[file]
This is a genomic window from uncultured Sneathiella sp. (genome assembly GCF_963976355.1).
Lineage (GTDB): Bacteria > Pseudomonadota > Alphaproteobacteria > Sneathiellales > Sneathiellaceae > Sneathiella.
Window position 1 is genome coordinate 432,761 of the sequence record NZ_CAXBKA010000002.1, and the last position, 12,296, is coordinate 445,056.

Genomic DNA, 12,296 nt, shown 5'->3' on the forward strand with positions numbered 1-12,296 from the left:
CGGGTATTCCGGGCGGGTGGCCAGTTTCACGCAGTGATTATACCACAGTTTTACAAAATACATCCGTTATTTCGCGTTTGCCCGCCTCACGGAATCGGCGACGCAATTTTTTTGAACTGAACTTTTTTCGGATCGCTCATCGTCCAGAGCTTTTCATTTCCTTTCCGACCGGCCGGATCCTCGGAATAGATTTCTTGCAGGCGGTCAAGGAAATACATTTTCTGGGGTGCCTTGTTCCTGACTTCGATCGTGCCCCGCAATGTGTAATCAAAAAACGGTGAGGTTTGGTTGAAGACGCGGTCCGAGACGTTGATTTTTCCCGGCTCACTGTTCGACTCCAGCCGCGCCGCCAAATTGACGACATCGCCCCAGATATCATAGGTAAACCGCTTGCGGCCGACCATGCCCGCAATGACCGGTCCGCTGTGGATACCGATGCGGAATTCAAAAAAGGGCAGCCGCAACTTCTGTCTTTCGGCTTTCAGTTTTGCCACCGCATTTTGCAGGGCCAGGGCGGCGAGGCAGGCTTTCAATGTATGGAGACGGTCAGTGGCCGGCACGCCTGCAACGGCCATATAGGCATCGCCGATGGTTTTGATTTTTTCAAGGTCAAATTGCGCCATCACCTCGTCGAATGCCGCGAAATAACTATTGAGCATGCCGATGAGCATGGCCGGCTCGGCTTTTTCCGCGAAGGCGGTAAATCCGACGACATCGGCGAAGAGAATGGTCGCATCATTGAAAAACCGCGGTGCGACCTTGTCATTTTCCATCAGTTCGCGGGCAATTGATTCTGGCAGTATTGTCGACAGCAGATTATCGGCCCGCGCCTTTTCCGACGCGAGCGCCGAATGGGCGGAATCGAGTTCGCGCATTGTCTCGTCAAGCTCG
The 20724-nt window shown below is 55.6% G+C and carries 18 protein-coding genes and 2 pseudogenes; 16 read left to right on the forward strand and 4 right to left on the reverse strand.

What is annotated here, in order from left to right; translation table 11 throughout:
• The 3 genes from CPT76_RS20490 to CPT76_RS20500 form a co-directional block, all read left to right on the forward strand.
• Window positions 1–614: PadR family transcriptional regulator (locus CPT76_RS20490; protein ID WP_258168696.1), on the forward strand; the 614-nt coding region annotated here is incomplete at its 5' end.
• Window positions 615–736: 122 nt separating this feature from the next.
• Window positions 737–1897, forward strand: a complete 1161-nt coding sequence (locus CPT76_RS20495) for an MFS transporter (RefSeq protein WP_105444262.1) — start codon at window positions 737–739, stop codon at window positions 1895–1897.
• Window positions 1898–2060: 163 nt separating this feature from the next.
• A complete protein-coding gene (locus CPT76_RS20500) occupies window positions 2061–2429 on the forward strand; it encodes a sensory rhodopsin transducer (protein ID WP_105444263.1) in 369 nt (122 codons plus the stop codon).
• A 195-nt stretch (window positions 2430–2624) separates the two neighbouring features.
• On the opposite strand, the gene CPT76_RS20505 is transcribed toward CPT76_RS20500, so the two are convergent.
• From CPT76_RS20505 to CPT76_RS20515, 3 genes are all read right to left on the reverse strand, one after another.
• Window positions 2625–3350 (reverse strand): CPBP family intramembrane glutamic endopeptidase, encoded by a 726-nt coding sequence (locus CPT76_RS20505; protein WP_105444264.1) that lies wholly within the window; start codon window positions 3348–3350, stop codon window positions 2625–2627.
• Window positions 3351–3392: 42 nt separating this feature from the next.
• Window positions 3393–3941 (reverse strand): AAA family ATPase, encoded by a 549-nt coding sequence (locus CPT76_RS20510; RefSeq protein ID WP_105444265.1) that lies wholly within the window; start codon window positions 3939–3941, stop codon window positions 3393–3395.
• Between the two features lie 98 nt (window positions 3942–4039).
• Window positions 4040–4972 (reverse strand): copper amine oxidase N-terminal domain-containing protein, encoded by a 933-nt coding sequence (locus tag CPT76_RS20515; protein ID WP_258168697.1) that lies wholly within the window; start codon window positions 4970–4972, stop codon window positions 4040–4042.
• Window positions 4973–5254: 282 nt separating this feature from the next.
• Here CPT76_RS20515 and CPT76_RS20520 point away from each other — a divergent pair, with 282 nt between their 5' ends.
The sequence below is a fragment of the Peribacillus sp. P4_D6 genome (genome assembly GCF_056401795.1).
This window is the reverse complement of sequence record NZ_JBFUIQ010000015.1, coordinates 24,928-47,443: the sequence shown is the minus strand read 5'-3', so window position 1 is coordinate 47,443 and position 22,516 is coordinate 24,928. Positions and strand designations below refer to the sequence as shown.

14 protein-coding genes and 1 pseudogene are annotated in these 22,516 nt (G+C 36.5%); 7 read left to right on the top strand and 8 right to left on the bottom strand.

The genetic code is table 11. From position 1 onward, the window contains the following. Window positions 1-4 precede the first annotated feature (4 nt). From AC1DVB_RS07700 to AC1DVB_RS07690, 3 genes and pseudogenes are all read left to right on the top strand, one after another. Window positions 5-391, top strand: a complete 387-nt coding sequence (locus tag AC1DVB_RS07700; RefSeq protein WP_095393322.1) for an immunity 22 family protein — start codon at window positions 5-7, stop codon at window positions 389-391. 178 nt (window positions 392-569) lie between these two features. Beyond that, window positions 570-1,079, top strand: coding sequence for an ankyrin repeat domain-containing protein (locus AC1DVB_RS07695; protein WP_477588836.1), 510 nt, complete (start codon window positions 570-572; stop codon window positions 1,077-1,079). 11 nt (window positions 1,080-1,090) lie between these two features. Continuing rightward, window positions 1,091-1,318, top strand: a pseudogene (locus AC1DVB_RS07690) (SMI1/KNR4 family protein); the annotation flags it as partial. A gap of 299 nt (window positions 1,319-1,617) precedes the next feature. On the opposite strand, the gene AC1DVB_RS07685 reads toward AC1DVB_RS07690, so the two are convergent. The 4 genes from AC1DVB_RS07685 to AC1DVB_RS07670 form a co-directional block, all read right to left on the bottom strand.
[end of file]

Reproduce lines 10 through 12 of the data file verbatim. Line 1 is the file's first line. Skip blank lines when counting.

• Window positions 615–736: 122 nt separating this feature from the next.
• Window positions 737–1897, forward strand: a complete 1161-nt coding sequence (locus CPT76_RS20495) for an MFS transporter (RefSeq protein WP_105444262.1) — start codon at window positions 737–739, stop codon at window positions 1895–1897.
• Window positions 1898–2060: 163 nt separating this feature from the next.